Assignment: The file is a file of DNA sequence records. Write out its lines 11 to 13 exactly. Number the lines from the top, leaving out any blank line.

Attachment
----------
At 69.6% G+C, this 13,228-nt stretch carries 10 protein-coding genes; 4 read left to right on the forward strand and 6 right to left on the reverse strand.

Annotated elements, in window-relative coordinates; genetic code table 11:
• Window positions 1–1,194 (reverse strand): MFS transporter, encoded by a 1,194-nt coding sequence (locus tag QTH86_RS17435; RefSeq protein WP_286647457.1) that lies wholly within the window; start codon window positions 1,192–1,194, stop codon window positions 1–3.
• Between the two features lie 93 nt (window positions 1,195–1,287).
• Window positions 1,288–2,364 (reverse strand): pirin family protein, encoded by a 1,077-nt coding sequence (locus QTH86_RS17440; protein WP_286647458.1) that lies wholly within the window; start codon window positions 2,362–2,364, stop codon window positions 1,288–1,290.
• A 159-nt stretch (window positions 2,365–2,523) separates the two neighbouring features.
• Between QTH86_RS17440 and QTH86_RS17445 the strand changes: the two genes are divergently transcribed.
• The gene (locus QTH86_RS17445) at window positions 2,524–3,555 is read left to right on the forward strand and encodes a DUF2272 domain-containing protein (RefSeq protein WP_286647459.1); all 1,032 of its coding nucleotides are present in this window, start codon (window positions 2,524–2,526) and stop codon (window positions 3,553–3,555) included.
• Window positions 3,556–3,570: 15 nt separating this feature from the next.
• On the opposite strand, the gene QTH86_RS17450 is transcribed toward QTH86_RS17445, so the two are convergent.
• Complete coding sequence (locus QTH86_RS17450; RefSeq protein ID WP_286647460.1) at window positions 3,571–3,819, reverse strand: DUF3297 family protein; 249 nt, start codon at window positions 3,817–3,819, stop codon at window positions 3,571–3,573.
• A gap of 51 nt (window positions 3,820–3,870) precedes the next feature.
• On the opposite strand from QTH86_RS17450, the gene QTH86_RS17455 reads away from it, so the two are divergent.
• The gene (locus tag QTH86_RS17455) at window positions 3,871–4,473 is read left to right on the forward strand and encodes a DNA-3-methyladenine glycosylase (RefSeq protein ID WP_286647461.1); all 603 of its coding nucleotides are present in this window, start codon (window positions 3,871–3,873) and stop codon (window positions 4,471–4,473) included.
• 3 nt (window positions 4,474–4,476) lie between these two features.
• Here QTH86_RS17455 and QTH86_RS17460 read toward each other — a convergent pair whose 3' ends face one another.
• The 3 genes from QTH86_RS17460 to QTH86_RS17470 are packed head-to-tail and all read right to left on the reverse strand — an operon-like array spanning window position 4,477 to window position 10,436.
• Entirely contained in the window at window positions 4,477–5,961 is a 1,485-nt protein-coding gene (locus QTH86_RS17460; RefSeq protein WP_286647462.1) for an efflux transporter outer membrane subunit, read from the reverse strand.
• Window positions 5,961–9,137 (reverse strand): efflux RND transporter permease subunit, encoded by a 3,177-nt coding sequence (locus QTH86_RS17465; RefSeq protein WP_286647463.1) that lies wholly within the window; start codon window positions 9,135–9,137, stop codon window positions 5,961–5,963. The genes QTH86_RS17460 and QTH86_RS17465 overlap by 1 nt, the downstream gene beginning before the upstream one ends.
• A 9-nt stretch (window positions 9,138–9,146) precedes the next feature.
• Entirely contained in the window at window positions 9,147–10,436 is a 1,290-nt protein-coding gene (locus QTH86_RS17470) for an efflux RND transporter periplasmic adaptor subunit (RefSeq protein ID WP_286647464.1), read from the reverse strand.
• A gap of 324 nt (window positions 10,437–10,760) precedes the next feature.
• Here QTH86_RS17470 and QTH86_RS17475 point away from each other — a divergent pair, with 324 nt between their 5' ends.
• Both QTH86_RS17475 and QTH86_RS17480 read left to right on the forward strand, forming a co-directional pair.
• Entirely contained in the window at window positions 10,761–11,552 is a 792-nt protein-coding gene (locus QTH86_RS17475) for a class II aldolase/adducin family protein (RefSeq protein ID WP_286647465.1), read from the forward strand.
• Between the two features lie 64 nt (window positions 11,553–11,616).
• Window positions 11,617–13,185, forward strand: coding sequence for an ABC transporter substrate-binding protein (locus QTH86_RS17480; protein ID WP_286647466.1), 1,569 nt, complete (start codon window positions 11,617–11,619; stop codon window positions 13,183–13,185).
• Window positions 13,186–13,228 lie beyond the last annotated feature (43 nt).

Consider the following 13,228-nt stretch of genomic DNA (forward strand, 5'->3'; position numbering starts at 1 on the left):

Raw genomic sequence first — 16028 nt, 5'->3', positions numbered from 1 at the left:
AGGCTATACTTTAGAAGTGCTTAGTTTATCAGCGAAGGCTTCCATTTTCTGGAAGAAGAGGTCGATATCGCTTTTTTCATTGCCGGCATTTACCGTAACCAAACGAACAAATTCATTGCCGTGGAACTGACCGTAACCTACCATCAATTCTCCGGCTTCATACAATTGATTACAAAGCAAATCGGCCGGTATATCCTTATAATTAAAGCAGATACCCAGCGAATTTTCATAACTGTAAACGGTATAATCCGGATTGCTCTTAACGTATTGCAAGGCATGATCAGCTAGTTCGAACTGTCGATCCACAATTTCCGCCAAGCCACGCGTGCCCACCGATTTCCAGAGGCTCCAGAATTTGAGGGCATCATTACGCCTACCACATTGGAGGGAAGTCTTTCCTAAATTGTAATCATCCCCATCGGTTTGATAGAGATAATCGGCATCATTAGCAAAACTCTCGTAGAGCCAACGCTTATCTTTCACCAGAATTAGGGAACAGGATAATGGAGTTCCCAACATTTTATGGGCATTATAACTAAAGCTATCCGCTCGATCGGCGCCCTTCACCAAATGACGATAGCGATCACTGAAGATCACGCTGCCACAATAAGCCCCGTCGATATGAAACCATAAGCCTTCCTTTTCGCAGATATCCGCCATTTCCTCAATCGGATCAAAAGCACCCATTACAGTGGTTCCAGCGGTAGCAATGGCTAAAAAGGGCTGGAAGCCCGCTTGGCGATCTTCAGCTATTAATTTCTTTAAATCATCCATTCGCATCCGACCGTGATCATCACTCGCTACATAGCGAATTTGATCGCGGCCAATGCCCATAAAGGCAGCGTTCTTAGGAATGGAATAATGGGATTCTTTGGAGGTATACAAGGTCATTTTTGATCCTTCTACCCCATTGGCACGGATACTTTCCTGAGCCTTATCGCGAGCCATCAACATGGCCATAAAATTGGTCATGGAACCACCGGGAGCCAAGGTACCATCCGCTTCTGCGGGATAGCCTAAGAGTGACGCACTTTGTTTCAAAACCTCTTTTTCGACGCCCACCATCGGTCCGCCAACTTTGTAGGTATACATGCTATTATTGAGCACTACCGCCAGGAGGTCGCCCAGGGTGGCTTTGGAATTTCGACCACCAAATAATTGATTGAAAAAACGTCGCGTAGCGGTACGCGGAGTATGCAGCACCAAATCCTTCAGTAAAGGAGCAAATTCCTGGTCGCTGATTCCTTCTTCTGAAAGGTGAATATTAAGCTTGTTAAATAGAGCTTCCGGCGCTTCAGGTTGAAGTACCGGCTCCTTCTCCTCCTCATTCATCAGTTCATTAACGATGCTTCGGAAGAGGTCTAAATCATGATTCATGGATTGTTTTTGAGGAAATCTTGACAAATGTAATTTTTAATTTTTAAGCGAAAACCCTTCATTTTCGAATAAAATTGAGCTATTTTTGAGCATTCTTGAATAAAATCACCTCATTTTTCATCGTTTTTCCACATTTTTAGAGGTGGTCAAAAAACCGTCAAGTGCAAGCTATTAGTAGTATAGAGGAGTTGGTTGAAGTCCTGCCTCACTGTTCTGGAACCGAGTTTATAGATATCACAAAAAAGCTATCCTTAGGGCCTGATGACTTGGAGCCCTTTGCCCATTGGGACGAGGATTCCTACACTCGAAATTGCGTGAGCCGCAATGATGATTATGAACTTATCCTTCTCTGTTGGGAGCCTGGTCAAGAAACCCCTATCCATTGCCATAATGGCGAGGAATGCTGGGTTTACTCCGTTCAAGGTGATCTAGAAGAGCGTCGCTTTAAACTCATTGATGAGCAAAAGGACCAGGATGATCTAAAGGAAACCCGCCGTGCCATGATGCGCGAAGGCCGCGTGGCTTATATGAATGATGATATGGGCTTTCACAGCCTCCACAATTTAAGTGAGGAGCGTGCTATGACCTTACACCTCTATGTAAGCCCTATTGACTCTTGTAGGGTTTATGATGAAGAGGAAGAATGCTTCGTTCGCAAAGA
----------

• Complete coding sequence (locus QTH86_RS17450; RefSeq protein ID WP_286647460.1) at window positions 3,571–3,819, reverse strand: DUF3297 family protein; 249 nt, start codon at window positions 3,817–3,819, stop codon at window positions 3,571–3,573.
• A gap of 51 nt (window positions 3,820–3,870) precedes the next feature.
• On the opposite strand from QTH86_RS17450, the gene QTH86_RS17455 reads away from it, so the two are divergent.